He highlighted that stakers were able to overcome client centralization, with Prysm representing more than 75% of nodes earlier this year. Prysm currently accounts for 42% of nodes, followed by Lighthouse with 37%, and Teku with 17%.
Superphiz commended the community for slowing its adoption of Lido. “If one entity controls 33% it can act in a malicious way by briefly halting finality on the chain,” he said. “Based on community outcry, Lido’s growth slowed and has consistently remained below 30% of the network since.” Superhpiz estimates there are more than 10,000 solo stakers live on the network.
The popularity of MEV-Boost, software from Flashbots that allows validators to double their rewards by earning a share of profits generated through MEV, has also garnered criticism.
In August, Flashbots revealed MEV-Boost would prevent transactions from wallet addresses sanctioned by the U.S. Treasury Department from being included in blocks created by validators using the software. Flashbots also open-sourced components of its MEV-Boost software at the same time, encouraging the community to develop new versions of the code.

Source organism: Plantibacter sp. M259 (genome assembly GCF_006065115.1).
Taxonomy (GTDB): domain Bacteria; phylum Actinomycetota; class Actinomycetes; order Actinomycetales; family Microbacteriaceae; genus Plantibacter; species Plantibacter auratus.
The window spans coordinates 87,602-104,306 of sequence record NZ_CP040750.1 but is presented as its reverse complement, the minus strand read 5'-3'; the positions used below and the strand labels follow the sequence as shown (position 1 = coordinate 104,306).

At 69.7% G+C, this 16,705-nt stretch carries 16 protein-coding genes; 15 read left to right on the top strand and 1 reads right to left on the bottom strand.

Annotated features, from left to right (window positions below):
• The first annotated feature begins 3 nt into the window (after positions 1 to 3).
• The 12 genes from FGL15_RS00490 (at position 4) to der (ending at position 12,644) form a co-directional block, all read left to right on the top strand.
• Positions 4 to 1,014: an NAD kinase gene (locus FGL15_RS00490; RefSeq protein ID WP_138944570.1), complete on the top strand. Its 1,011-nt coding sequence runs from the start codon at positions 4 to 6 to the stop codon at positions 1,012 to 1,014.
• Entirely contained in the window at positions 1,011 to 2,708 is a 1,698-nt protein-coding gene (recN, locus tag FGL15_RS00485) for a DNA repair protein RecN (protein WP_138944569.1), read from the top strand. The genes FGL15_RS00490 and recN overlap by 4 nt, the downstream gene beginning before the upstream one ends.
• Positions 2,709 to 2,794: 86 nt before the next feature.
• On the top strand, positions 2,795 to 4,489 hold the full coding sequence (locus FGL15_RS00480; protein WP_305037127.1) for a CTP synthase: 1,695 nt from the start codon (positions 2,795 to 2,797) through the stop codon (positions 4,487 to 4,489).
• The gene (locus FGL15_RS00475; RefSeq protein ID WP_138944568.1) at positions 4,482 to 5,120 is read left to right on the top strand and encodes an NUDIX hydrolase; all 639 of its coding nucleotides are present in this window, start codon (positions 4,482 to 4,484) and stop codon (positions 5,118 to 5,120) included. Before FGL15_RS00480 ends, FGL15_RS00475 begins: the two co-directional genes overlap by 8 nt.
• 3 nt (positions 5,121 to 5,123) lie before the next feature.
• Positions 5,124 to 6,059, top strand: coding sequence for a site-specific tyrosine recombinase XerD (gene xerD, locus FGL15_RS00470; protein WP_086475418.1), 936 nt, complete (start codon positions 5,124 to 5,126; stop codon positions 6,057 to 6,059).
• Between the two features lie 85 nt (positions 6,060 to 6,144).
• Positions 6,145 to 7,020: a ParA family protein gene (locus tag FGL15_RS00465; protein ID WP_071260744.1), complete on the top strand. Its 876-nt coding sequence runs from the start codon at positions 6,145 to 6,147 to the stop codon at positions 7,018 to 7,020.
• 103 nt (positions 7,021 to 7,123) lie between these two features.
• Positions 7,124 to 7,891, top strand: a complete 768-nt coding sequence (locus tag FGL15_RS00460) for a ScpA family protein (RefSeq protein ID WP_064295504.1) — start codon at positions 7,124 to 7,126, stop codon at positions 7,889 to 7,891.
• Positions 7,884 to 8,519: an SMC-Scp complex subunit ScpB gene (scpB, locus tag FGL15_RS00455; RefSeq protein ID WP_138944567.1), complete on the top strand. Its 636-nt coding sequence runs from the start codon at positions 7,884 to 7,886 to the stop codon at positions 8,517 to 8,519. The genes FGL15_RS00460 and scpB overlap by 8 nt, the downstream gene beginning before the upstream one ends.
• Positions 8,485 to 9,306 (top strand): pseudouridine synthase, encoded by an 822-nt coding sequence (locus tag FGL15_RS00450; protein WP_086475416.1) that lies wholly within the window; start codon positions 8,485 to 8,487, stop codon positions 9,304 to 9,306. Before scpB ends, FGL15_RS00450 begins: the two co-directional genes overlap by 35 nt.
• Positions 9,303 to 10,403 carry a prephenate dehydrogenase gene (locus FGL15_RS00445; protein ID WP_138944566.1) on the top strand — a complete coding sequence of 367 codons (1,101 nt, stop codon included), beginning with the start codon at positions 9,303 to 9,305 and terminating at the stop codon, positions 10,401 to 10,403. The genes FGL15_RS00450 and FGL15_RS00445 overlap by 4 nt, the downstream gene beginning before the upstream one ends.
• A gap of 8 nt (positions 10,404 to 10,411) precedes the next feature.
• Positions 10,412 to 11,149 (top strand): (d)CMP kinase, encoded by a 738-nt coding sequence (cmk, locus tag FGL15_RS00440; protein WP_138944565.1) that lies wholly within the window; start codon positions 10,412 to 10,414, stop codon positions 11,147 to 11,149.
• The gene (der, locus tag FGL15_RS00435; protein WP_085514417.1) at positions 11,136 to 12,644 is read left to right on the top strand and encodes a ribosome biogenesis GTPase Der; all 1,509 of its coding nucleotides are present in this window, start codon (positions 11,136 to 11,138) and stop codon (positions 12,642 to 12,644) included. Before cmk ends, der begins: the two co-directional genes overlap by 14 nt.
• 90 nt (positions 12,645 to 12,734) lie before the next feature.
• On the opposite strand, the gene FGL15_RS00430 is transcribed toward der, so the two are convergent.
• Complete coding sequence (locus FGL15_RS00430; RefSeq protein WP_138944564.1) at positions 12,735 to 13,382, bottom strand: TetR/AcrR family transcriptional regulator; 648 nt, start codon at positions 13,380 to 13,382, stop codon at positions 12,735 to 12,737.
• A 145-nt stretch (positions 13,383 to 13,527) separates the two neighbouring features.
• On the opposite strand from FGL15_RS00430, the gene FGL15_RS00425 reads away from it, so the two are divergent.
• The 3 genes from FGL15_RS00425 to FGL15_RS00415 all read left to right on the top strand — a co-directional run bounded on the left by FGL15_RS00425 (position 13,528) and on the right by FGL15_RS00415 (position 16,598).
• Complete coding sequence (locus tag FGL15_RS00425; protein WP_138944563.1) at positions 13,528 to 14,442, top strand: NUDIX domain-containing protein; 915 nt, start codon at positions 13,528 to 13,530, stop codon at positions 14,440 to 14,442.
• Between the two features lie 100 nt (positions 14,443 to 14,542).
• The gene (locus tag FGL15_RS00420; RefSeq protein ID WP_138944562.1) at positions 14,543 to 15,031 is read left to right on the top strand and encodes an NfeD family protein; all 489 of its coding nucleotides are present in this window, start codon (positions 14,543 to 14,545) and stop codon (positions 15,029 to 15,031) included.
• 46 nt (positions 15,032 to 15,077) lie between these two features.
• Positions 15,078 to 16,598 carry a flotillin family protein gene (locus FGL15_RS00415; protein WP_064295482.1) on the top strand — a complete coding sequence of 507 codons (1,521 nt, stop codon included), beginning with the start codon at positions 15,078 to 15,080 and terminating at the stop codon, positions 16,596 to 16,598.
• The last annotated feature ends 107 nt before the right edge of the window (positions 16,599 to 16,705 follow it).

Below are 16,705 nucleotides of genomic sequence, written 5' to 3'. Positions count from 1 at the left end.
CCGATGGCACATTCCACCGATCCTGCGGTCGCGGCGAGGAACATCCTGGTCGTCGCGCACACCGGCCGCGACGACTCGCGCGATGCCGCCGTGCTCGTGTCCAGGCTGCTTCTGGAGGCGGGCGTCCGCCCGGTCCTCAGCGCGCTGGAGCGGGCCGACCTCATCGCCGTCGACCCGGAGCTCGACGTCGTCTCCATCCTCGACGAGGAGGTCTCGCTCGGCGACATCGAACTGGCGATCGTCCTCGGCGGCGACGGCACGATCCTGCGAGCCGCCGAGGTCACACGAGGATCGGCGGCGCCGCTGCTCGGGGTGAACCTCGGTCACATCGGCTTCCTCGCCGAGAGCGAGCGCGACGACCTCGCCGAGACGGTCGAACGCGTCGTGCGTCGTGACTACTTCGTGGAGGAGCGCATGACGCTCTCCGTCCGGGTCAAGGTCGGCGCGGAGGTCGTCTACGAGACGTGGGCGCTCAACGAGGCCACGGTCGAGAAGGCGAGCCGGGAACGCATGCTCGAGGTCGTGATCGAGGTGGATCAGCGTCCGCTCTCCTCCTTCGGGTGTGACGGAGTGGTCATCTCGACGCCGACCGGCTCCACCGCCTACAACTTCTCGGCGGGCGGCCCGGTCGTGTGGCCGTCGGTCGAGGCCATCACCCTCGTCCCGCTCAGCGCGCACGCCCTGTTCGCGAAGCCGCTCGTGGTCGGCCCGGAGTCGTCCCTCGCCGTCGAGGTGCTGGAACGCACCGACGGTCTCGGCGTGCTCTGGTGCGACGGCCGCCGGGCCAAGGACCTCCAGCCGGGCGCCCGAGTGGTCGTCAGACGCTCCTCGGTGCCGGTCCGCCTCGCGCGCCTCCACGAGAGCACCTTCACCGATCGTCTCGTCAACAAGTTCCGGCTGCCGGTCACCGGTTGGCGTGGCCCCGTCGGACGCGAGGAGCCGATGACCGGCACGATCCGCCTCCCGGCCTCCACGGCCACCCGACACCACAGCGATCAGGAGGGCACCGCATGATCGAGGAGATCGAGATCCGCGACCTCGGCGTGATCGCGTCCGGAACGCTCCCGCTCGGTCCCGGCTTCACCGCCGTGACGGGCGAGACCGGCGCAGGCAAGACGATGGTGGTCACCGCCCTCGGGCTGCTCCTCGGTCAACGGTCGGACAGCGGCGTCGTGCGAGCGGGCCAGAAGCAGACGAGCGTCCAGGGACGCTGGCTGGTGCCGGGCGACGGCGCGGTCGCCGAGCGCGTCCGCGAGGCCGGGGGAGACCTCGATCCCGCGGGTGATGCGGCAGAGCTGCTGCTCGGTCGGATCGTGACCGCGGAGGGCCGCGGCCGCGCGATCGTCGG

According to data from MEVWatch, only 13% of Ethereum blocks produced since The Merge were created by validators not using MEV-Boost. Validators complying with Treasury Department sanctions represent 67% of post-merge Ethereum blocks, raising concerns about validators censoring transactions from wallets that are blacklisted by governments.
However, Basile Sportif, founder of Uqbar Network, believes these concerns are unfounded. He tweeted that validators excluding blacklisted wallets are continuing to build on top of previous blocks containing transactions from those same addresses, emphasizing that a third of validators will still include transactions from blacklisted wallets.
“Your dirty tx is going to get in just fine,” Sportif said. “Even just a couple % of honest validators is sufficient to stop this ‘censorship’.